Delhi Kashmir Conference
By Nazir - ul - Haq Nazish


The Institute for Conflict Management (ICM) Delhi deserves all the credit for hosting Jammu Kashmir intra-parties conference in Gurgaon on 18 - 19 May. Over forty delegates representing five regions and European Kashmiri Diaspora deliberated for two days, under the most competent and directive leadership, with enduring stamina, of Dr Ajai Sahni, and culminating to a long list of resolutions outlining the principles for the future direction of the negotiations between the parties to the very long, protracted and complex conflict over Jammu Kashmir.

The success or failure of this very positive beginning depends on a variety of variables coinciding and coexisting for a sustainable duration.

Firstly, for, seemingly, the most sincere and committed present leadership of India and Pakistan over this issue, to consolidate their resolve to find a negotiated settlement of this conflict, they need to transcend the realm of symbolism and enter the concrete space of realism. They must harmonise their often contradictory stances between their public consumption drives and private positions. They must mean what they say in public and only say in public what they really mean privately. Anyone slightly expose to and aware of the foundational principles of the conflict resolution approaches knows that giving up the fixed and primary positions, by the protagonists to the conflict, is the name of this game, and a starting pr-requisite. In this context, the challenge to both the leaderships is start discharging, and be seen to be discharging, their internationally and bilaterally agreed upon obligations: protecting and preserving the life, liberty and property of the entire citizenry of Jammu Kashmir inhabiting the areas under their respective control. The catalogue of failure, on all three accounts, is too long to enumerate here. To ensure that no single life is further lost in anywhere in the state, the last vestige of mindless violence must be extinguished from the sacred and centuries old peaceful soil of the state. Pakistan has to take further bold steps in silencing the mercenary guns forever. This must be followed by demilitarisation of the state by both sides to mutual satisfaction of the JK populace. An open declaration must be backed by persistent action that there is no place of violence around the negotiating table.

As for the extending and consolidating the liberties to the people of the State, more needs to be done on people - to - people contacts and interactions. This would require opening up of more communication channels betwixt the various parts of the divided State. In addition, the peoples of Gilgit, Baltistan, Hunza and Nagar must be granted basic rights of political representation according to their choice. All the people of the State must be allowed unhindered movements of travel and trade in any parts of the State and beyond. All the displaced people, including the pundits of valley, must be rehabilitated with dignity in the homes.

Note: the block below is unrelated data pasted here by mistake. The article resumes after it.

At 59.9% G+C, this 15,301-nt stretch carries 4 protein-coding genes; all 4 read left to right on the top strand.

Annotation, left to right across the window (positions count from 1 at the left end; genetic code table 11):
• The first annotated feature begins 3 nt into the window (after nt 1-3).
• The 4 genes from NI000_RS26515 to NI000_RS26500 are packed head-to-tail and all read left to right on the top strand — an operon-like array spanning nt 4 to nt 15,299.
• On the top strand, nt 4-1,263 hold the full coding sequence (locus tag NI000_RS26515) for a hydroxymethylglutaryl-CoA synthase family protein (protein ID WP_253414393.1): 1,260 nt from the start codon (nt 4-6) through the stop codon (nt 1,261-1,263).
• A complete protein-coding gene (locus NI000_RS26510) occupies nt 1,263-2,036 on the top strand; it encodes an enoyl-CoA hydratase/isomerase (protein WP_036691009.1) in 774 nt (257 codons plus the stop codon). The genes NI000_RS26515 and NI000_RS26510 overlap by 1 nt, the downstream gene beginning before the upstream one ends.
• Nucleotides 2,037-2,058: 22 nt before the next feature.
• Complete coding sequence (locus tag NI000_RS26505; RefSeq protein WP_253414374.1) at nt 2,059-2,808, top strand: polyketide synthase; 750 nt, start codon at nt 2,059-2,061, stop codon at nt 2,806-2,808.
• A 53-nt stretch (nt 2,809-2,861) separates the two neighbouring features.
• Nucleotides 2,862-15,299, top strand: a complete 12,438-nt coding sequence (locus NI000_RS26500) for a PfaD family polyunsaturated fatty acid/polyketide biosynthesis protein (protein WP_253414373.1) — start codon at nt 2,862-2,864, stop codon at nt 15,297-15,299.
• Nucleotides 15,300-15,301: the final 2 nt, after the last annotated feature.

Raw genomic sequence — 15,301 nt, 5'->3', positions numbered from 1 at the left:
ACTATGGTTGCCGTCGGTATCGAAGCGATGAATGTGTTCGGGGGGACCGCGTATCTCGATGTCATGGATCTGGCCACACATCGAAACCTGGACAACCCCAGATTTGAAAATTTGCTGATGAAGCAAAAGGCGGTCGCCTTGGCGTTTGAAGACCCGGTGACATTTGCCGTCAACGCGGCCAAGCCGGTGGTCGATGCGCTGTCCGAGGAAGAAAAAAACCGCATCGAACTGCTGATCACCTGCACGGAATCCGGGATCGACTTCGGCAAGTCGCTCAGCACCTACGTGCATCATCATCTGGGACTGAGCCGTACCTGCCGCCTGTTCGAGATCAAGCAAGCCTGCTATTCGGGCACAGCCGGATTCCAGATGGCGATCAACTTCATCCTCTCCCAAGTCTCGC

The third element of the obligation relates to protecting the property of the State for its rightful beneficiaries: the entire populace of the State. Both India and Pakistan must ensure that until the final resolution of the conflict, the natural wealth of the State: the Waters, Minerals, Forestry and possible deposits of fossil fuels are utilised with primary interests of its people in mind.

In this context, the second variable is the diversity of Jammu Kashmir political voices. It has become ever more crucial, at this particular juncture, that this diversity, in its entirety, finds a common platform and a collective voice. In order for a long term and durable solution, which re-unites the divided people, regions, cultures and religions, the pluralist and secular traditions of Kashmiriat have to be revived and upheld by all the political opinions of the State. The principle of 'shifting positions' from the fixed base bases equally apply here too. The burden of responsibility is even heavier on the secular nationalist movement to unite its ranks for the common good to lead the way. All the different groups must come together on minimum programme to form a national platform and a consensual political programme. For heaven sake! Unite and become one!

The way forward lies in all the parties to the dispute working together for the re-unification and integration of the divided State and empowerment of its people without discrimination on the bases of colour, creed, ethnicity or political persuasion. The only category barred from this collective of democracy, pluralism and secularism is the totalitarian fascism with violent tendencies in the guise of religion or ideology.

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